The British Admiralty, which possessed no accurate charts for the region, jumped at the challenge, citing the Navy’s duty to ‘fight the enemy wherever there is water to float a ship’, and assembled a volunteer force for the purpose. Three officers and 24 ratings were put under the command of the Navy’s oldest lieutenant commander, Geoffrey Spicer-Simson. Lee (now commissioned as a lieutenant) went ahead with a small advance party to prepare the route, and the rest of the group waited for the boats before leaving London aboard the liner Llanstephen Castle, bound for Cape Town, on 15 June. The boats had meanwhile been named Mimi and Toutou by Spicer-Simson, after the Admiralty had vetoed his original choice of Cat and Dog. If that looks like a sign of eccentricity to come, it was.
The 6,000-mile trip to Cape Town ended on 2 July, and a 2,600-mile railway journey saw the expedition arrive at Port Elizabeth, in the Belgian Congo, on 26 July. The hardest part of the odyssey – a 150-mile trek across mountainous country and 140 rivers or gorges, cutting through jungle much of the way – brought the boats to the town of Sankisia by the end of September, after which it was 15 miles by light railway to Bukama, another 400 miles floating down the Lualaba River to Kabalo and a final 175 miles by rail to the little Belgian Port of Lukuga, on the western shore of Lake Tanganikya. Spicer-Simson, already proving a paragon of energy, didn’t like the tactical position he found at Lukuga and built his own harbour facilities a little down the coast, finally getting the boats afloat on the Lake two days before Christmas.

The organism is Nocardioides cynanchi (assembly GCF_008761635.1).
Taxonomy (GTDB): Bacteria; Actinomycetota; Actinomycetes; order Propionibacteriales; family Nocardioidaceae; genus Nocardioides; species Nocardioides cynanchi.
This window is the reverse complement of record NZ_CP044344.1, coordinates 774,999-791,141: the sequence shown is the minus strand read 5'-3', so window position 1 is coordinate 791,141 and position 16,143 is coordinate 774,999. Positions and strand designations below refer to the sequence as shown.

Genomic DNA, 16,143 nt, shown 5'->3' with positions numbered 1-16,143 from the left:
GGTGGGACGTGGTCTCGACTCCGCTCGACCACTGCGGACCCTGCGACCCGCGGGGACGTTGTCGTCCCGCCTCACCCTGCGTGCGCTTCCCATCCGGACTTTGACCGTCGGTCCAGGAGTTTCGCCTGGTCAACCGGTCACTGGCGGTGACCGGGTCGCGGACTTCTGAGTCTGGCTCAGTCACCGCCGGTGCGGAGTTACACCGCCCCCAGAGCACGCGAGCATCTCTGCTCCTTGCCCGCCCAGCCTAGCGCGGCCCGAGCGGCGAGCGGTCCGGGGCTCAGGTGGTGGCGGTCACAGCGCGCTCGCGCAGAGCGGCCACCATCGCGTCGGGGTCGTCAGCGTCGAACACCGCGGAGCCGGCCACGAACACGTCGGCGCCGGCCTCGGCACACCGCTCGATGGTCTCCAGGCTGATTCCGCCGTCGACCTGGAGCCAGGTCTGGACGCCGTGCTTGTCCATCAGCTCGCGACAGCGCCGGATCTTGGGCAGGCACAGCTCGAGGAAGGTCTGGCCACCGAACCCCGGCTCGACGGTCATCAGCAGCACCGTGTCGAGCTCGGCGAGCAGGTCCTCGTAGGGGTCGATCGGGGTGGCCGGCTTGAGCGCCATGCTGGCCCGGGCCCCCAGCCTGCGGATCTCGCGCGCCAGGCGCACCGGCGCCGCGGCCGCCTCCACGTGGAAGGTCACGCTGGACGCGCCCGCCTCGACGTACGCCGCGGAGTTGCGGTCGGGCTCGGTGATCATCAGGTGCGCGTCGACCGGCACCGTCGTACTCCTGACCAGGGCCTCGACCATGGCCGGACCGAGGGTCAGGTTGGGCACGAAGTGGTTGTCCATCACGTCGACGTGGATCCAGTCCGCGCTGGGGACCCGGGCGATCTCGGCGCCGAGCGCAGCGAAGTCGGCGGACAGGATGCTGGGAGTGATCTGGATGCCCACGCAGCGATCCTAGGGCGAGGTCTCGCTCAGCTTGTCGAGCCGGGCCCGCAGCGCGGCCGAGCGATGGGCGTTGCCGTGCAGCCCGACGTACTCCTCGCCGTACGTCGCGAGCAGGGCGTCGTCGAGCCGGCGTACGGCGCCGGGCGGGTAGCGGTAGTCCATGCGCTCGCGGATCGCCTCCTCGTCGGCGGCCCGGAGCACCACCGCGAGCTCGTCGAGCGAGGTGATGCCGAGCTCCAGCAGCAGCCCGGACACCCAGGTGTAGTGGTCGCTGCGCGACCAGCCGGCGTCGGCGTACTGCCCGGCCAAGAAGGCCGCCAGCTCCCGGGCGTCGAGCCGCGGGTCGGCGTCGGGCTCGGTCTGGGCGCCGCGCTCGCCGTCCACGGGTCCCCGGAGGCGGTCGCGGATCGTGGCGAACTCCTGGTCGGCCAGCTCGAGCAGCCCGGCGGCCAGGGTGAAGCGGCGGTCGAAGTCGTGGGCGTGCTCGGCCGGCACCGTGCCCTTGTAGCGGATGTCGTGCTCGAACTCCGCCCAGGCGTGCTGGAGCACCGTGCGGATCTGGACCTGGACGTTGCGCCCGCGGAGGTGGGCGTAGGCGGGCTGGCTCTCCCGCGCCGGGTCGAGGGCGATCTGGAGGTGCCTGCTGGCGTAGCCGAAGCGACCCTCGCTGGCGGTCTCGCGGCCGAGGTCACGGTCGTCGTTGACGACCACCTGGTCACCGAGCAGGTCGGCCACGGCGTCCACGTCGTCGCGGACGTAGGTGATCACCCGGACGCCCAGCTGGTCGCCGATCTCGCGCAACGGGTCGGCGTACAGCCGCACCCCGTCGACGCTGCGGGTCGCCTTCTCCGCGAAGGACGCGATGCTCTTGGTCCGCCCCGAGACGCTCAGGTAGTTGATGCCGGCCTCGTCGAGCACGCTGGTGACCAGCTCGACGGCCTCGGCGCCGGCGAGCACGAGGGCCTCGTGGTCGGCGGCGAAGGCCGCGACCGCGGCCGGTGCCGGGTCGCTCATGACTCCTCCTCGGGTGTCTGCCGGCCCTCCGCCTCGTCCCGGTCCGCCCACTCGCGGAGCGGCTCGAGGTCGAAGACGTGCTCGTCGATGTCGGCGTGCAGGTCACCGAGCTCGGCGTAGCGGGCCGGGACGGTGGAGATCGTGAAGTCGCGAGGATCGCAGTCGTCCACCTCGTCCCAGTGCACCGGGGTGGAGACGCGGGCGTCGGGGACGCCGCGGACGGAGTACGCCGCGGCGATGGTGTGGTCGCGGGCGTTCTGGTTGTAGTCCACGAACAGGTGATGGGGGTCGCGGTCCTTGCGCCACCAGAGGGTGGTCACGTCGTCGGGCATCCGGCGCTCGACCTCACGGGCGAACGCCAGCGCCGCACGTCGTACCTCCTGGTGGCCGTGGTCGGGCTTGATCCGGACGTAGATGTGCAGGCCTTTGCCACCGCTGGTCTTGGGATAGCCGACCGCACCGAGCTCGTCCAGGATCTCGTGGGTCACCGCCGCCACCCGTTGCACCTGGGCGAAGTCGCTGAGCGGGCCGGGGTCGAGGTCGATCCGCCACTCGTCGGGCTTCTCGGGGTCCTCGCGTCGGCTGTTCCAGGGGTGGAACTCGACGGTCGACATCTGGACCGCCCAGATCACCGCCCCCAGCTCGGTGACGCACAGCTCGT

Mimi and Toutou went into action on Boxing Day 1915, attacking and capturing one German boat, which was renamed Fifi and added to Spicer-Simson’s strength. Communications around the Lake were sketchy at the time, to say the least, and the second small German craft didn’t come looking for its mate until 16 February, when it was chased, disabled and scuttled after a twelve-hour fight.